Countee Cullen 1903–1946
(Born Countee Leroy Porter) American poet, novelist, critic, journalist, and dramatist.
Cullen was one of the foremost figures of the Harlem Renaissance, a cultural movement of unprecedented creative achievement among black American writers, musicians, and artists centered in the Harlem section of New York City during the 1920s. While Cullen strove to establish himself as the author of romantic poetry on such universal topics as love and death, he also wrote numerous poems treating contemporary racial issues, and it is for these that he is best remembered.
The details of Cullen's early years are uncertain, and Cullen himself maintained a lifelong reticence about his youth. Nonetheless, scholars have determined that he was born in Louisville, Kentucky, and then raised in New York City by his paternal grandmother. Following her death in 1918, he was adopted by the Reverend and Mrs. Frederick Cullen of the Salem Methodist Episcopal Church in Harlem. In the home of his adoptive parents, Cullen was exposed to religious concerns as well as the political issues of the day through the work and influence of his adopted father. Reverend Cullen had helped found the National Urban League and served as president of the Harlem chapter of the National Association for the Advancement of Colored People (NAACP). An excellent student, Cullen attended De Witt Clinton High School, then New York's premier preparatory school, before enrolling at New York University in 1922. During high school and college Cullen's poems appeared in campus and national publications and won numerous literary prizes, including second place in the Witter Bynner Poetry Contest for undergraduates for The Ballad of the Brown Girl, a retelling of an English folk ballad. Color, Cullen's first volume of poetry, was published in 1925, the same year he graduated from New York University. Cullen matriculated to Harvard University and received his M.A. in 1926. Returning to New York where he was already considered a leading literary figure, Cullen began writing "From the Dark Tower," a column on literary and social issues for Opportunity, the journal of the National Urban League. He published several volumes of poetry, including Copper Sun (1927) and The Ballad of the Brown Girl (1927), and edited Caroling Dusk: An Anthology of Verse by Negro Poets (1927).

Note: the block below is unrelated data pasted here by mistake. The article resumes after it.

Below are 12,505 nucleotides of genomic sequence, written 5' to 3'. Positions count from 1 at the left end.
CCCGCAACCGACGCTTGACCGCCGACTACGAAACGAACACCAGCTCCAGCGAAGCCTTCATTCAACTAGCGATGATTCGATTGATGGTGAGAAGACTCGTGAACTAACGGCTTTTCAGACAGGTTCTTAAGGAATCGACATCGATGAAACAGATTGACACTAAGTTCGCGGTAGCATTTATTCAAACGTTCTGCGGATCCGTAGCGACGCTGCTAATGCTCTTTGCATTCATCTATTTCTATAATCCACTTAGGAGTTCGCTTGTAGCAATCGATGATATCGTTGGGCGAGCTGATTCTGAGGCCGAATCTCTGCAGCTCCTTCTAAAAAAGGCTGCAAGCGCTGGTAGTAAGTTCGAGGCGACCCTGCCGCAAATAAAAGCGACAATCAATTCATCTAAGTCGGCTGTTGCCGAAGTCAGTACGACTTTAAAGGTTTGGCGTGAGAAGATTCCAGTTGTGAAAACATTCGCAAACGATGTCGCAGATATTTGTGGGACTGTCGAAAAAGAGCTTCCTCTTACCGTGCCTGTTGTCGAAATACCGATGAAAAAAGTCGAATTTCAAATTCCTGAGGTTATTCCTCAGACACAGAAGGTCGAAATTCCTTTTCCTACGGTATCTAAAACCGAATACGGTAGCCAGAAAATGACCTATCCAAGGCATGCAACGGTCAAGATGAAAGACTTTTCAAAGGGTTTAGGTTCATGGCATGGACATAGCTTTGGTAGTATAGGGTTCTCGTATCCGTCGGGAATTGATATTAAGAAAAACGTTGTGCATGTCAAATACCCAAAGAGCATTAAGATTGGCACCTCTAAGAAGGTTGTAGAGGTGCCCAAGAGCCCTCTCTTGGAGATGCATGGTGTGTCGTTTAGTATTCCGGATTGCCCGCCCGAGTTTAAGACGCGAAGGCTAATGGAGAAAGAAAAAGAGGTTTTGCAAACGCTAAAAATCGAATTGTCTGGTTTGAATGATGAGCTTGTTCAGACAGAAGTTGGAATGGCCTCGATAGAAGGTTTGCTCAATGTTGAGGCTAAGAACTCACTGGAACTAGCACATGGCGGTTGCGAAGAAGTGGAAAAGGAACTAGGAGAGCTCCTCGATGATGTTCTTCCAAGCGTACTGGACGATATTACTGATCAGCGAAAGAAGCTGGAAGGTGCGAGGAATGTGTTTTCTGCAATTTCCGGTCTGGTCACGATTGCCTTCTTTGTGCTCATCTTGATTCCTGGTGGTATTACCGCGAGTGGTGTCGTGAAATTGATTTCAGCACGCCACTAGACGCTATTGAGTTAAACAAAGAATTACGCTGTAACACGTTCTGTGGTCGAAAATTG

In 1928 Cullen's editorial work on Opportunity in addition to his reputation as a poet earned him a Guggenheim
grant to study in France for one year. Prior to his departure, he married Nina Yolande DuBois, daughter of the prominent black scholar and intellectual W.E.B. Du Bois, in an April ceremony that was the highlight of the African-American social community. The marriage rapidly deteriorated, however, so that by July of the same year, when Cullen departed for Paris, Yolande did not accompany him, remaining instead in the United States. They divorced in 1930 upon Cullen's return to New York, having lived apart for two years. During his time in Paris, Cullen wrote The Black Christ and Other Poems (1929) which expressed the agony and pain of lost love and betrayal. Cullen's time in France was both invigorating and liberating, as he was able to escape the effects of racism and to mingle with writers, painters, and artists; the effect was not apparent in his published work, however, as The Black Christ and Other Poems received little critical approbation.
To help pay the bills, Cullen turned his attention to other forms of writing, and in 1932 he published One Way to Heaven, a novel that was praised for its accurate portrayal of Harlem life, and also published stories and verse for children. Cullen refused several academic teaching positions at various southern universities, not wanting to leave the more racially tolerant North, and in 1934 he accepted a position as a junior high French instructor at an all black school in New York. Teaching, writing, lecturing, and community projects occupied the remainder of his life. Cullen wrote little poetry during this period, instead contributing editorials to New York newspapers and collaborating with Arna Bontemps on the play St. Louis Woman (1945). The one exception to this was The Medea and Some Poems (1935), which, although it enjoyed some favorable reviews, was not as widely circulated as his earlier volumes. In 1940 Cullen married Ida Mae Roberson, with whom he enjoyed a happy relationship until his death. In the mid-1940s Cullen began preparing a definitive collection of those poems he considered his best: On These I Stand: An Anthology of the Best Poems of Countee Cullen was published posthumously in 1947.